There’s something so nostalgic and fun about a cookie cake, whether there’s a reason to celebrate or not. I had no particular reason to make it gluten-free, by the way, other than having a bag of almond flour lying around and thought, why not? This version is on the thicker side, like a dense torte or a blondie rather than a thin cookie. It’s great served in slices as is or decorated with American buttercream and sprinkles for an extra special treat.

Make one 9-inch cookie


  • 10 tablespoons (142 grams) unsalted butter, softened
  • ½ cup (100 grams) granulated sugar
  • ½ cup (108 grams) brown sugar
  • 1 large egg (50 grams)
  • 1 teaspoon vanilla extract
  • 2¾ cups (278 grams) almond flour
  • ½ teaspoon baking soda
  • ½ teaspoon salt
  • 12 ounces (340 grams) semisweet chocolate chips.
  • American buttercream (optional)
  • Sprinkles (optional)


Make the Cookie Cake:

  1. Preheat the oven to 350°F. Lightly grease a 9-inch springform pan and set aside.
  1. In a bowl fitted for a stand mixer with the paddle attachment, cream the butter and both sugars on medium-high speed until light and fluffy, about 3 to 4 minutes.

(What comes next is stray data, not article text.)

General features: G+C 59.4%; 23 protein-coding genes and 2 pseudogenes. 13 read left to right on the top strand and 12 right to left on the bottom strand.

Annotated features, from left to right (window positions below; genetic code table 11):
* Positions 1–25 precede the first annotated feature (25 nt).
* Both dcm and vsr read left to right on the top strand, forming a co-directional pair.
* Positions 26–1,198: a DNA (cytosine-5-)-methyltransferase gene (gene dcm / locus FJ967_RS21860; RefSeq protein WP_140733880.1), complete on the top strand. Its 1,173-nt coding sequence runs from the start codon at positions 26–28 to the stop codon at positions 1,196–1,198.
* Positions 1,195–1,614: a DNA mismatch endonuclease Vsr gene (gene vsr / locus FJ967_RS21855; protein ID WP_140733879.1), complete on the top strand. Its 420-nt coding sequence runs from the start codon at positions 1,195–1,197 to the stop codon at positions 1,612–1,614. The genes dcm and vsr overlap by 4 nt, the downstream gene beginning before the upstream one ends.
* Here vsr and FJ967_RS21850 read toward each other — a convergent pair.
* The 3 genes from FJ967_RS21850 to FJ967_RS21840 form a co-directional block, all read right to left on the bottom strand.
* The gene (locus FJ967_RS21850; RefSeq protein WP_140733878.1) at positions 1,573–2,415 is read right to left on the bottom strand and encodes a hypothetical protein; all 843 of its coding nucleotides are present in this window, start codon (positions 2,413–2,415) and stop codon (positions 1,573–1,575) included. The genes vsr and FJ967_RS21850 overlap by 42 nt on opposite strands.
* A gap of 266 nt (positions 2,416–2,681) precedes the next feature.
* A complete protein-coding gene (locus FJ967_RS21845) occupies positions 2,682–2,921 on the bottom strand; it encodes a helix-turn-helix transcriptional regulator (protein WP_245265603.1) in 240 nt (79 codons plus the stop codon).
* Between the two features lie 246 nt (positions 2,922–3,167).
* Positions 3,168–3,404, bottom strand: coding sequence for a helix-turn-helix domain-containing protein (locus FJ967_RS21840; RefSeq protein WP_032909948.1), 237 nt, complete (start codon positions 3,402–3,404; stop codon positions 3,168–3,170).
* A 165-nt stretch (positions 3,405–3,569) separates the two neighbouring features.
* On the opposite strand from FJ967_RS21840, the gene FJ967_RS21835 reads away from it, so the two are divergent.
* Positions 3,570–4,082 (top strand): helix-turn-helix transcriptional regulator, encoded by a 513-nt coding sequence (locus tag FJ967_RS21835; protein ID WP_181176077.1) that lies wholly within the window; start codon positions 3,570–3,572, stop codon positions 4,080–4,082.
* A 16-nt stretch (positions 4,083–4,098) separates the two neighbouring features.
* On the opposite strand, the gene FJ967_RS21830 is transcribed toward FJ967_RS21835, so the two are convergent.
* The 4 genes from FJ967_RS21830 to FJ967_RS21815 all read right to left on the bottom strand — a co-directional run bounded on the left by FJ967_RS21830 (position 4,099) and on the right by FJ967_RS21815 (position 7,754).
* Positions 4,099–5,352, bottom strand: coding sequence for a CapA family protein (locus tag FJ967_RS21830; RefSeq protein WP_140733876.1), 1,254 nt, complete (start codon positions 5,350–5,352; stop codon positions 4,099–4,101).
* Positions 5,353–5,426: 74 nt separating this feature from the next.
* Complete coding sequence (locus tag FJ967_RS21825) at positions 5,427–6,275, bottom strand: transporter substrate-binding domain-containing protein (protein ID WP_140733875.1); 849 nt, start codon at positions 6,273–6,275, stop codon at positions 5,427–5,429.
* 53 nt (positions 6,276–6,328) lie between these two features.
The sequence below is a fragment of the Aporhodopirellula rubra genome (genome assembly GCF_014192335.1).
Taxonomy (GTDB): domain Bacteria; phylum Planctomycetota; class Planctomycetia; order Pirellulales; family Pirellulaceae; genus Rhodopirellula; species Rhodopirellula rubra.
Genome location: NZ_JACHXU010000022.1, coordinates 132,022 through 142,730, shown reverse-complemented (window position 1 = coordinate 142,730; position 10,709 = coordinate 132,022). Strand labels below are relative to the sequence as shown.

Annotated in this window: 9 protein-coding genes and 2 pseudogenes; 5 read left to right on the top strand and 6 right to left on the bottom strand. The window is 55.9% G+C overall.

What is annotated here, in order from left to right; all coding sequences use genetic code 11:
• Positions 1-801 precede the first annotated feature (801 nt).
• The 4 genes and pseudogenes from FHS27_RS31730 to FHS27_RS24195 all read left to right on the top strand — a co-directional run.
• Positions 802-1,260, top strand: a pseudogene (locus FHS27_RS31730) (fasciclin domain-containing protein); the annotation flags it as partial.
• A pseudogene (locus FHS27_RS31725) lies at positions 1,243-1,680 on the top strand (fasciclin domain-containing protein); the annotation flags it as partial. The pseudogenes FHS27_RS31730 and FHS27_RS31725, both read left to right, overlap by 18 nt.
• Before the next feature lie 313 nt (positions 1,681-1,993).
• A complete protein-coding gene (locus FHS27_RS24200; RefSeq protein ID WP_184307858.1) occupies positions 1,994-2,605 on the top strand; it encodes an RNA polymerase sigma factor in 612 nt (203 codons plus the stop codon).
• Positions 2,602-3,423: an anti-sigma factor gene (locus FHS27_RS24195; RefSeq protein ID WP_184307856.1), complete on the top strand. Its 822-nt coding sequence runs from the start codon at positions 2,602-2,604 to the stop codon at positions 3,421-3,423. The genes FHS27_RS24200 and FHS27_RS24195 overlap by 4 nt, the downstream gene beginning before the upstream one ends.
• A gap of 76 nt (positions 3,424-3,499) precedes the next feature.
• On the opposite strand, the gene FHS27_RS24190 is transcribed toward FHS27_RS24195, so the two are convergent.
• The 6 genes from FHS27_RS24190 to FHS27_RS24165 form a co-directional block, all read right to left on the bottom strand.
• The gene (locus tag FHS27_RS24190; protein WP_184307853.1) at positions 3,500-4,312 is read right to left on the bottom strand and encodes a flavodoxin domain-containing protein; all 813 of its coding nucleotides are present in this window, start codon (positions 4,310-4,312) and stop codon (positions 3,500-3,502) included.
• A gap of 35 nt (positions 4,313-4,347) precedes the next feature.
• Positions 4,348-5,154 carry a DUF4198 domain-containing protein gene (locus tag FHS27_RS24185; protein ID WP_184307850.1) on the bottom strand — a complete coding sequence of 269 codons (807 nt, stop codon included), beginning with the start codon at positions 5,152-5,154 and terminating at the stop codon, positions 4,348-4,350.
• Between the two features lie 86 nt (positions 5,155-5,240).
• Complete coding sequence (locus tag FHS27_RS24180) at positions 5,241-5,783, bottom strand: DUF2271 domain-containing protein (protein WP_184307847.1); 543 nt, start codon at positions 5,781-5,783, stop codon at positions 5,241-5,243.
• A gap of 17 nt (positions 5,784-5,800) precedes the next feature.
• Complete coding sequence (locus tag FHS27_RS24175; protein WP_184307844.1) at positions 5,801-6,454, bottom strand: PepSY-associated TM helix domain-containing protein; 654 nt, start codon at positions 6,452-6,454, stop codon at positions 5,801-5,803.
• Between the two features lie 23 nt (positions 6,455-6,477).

1. Add the egg and vanilla, mixing on medium and scraping down the bowl as necessary to incorporate.
  1. In a separate bowl, whisk the almond flour, baking soda and salt to combine. Then add the mixture on medium-low until just combined.
  1. Scrape down the bowl and then add the chocolate chips, mixing on medium-low.
  1. Evenly distribute the dough into the prepared pan and bake for about 25 minutes or until set. Place on a wire rack to cool completely.
  1. Release the sides of the pan. Decorate with American buttercream and sprinkles if desired and serve in wedges. The cookie can be wrapped at room temperature and stored for up to 2 days.


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AnnMarie Mattila
AnnMarie Mattilahttps://pastryathome.com
AnnMarie Mattila is a writer for Pastry Arts Magazine, as well as a freelance baker and pastry chef in New York. She has a master’s degree in Food Studies from New York University and is also a graduate of the Institute of Culinary Education.

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